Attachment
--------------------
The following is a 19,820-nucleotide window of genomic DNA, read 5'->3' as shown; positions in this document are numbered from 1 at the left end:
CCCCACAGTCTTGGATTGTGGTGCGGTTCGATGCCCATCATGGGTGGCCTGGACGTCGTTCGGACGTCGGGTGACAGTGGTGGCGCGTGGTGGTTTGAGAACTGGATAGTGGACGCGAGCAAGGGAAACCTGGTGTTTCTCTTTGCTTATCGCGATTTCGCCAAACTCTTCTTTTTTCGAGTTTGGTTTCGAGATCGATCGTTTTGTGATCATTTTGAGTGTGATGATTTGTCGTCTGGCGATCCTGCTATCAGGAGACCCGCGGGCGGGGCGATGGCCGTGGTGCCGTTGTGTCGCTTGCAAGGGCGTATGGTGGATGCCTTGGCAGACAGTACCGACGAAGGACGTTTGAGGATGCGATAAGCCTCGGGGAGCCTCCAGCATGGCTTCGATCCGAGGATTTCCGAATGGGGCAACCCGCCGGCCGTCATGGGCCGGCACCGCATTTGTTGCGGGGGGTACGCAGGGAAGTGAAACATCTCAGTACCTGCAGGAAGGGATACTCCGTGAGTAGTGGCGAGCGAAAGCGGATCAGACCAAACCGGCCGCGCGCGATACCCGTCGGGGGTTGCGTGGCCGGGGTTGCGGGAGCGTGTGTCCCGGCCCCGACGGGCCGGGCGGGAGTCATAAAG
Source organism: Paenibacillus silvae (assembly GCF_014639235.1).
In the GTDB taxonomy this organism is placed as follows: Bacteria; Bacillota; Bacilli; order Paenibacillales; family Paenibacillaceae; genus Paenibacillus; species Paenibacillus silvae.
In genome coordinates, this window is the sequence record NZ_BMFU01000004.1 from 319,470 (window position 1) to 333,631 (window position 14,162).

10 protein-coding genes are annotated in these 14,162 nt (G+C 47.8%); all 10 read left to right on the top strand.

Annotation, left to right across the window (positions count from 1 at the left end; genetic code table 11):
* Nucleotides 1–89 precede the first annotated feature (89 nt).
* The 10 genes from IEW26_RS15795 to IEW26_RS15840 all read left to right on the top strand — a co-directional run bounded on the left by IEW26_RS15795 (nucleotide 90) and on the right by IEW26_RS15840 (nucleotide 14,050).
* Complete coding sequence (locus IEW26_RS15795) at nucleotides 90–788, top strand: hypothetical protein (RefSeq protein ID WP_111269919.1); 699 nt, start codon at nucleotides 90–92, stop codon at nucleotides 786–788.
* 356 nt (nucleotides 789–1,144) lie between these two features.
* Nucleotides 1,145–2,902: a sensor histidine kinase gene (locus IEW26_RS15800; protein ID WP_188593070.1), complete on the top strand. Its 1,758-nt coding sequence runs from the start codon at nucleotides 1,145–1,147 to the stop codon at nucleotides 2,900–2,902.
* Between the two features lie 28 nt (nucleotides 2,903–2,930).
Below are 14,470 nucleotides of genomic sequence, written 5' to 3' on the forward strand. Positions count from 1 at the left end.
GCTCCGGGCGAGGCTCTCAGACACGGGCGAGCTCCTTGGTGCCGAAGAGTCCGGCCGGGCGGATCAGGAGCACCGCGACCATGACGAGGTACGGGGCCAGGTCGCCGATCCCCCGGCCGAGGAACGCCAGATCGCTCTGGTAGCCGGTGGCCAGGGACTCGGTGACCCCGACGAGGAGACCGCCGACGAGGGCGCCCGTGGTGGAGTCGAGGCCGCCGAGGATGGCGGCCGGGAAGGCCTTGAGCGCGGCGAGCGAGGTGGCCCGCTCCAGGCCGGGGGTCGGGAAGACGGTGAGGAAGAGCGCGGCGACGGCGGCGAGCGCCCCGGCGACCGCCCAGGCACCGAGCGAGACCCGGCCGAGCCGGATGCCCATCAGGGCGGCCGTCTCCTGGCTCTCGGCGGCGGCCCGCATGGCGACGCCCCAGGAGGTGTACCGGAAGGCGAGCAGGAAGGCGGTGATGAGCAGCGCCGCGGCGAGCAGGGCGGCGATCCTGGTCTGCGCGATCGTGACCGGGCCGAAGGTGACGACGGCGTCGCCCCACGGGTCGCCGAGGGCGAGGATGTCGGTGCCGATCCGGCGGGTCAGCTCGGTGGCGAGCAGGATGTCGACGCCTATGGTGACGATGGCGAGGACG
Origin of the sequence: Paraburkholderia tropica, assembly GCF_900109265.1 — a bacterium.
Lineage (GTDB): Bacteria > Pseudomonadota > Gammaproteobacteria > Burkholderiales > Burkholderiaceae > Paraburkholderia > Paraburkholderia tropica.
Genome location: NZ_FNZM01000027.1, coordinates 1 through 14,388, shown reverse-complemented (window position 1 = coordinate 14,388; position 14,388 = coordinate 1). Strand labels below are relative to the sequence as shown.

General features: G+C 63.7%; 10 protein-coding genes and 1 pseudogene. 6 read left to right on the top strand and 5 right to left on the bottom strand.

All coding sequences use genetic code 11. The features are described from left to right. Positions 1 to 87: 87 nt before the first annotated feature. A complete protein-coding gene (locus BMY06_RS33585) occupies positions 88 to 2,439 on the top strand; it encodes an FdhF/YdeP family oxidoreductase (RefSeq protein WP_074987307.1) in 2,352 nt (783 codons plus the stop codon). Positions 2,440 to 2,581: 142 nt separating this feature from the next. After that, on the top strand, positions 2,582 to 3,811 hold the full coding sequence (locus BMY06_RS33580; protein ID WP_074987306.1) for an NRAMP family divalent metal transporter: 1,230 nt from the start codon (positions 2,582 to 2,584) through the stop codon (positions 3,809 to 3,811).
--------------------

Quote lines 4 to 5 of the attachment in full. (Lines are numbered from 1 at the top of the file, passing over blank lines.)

In the GTDB taxonomy this organism is placed as follows: Bacteria; Bacillota; Bacilli; order Paenibacillales; family Paenibacillaceae; genus Paenibacillus; species Paenibacillus silvae.
In genome coordinates, this window is the sequence record NZ_BMFU01000004.1 from 319,470 (window position 1) to 333,631 (window position 14,162).